Two things that give me anxiety: debating whether or not I want to be that person who takes the last slice of pizza, and the idea of getting a fringe. Sure, I would love to emulate Brigitte Bardot via vintage curtain bangs or have the guts to pull off a baby fringe à la Emma Roberts at the Critics' Choice Awards. But alas, if there's one thing I'm sure of in this ever-changing world, it's that I will always be afraid of the notorious commitment that is fringe.
Or maybe not! Lately, I've seen wispy fringes floating around Instagram, and I have to say, I'm rethinking some things. Is it just me, or is feathery fringe having a capital-M "Moment" right now? To answer that question, I reached out to Kathy Benghanem, a hairstylist at NYC's Gemini 14, whose clients include fringed beauties Selena Gomez and Vanessa Hudgens.
"Wispy and unruly bangs are definitely in right now," Benghanem confirmed. "Call it more of a natural, French look." To achieve this ethereal, prime-for-hair-flipping style, she advised asking your stylist for an unformed fringe with a little bit of texture. "You want it to feel light and fall naturally," Benghanem said.
Wispy fringes work best on someone who has at least a three-inch-long forehead, but it's not a total dealbreaker if yours is a little shorter. "I don't have a rule of thumb, I kind of just look at the person," Benghanem said. "If the forehead is too small, I just have to dedicate more hair and cut higher to make things more symmetrical."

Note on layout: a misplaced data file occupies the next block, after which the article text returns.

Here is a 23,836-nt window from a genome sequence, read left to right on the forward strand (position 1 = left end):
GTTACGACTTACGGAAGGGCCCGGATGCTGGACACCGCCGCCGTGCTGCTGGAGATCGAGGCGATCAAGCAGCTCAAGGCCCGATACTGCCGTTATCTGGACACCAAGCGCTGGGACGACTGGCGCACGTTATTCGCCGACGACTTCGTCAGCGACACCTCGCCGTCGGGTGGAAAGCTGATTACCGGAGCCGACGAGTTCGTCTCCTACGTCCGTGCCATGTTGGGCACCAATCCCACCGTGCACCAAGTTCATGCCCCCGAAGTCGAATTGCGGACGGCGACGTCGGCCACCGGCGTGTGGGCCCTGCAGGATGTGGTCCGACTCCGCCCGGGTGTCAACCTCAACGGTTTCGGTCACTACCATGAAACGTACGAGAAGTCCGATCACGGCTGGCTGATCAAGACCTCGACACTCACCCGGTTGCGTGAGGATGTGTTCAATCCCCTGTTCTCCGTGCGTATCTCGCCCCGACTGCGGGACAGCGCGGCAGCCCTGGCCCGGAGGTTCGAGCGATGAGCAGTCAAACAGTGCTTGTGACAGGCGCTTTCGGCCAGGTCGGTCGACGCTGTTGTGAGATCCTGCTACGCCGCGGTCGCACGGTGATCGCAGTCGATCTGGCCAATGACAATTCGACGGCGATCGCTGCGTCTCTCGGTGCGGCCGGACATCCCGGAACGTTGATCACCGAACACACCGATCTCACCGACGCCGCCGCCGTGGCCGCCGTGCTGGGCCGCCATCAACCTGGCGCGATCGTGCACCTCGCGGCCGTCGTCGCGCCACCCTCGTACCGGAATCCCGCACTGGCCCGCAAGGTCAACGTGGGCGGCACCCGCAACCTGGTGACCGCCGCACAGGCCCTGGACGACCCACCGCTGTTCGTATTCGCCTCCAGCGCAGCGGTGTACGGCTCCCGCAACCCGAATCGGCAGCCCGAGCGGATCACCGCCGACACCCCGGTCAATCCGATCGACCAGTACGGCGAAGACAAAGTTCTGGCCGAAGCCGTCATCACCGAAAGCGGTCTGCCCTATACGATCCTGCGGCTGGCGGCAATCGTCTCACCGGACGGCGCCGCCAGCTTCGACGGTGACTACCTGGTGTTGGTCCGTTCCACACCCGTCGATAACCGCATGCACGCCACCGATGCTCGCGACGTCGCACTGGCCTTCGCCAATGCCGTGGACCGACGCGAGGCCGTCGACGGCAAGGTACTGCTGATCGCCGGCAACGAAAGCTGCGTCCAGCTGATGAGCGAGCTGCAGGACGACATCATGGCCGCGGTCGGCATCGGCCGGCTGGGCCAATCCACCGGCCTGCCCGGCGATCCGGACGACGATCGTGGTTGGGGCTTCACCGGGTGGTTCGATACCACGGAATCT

When it comes time to style, Benghanem said her motto is "let the hair do what it wants." There's no catch-all product for keeping your fringe in check. Instead, you'll want to reach for a different formula depending on your hair type. For fine or superstraight hair, Benghanem recommends spritzing fringes with an alcohol-based texture spray to add volume.
If your hair is naturally unruly or wavy, "You'll want a lotion-cream texture to add a bit of weight to the hair and help it stay down." But air-drying is not your friend. "Blow-drying is the key," she said. "I like to style a fringe from a very wet state. Blow-dry it in opposite directions to work out the hair pattern, so that it falls straight down." You don't need to bust out the round brush for this process. "Just finger through the ends to style, and if a piece is too curly, gently hit it with a hot tool such as a flatiron," she advised.
Here's the kicker: Benghanem said wispy fringes are "definitely easier" to maintain than classic blunt, straight-edge ones. "We can cut it in the direction away from your face, and make the length short to long. It's light and moldable rather than heavy. It's easier to work with." That means if you want to grow it out, you're not going to be stuck bobby-pinning the awkward bits back. "You can just push it to the side," Benghanem said.
Read on for more wispy bang inspiration, but be warned — it's going to make you want to call your stylist and make the change!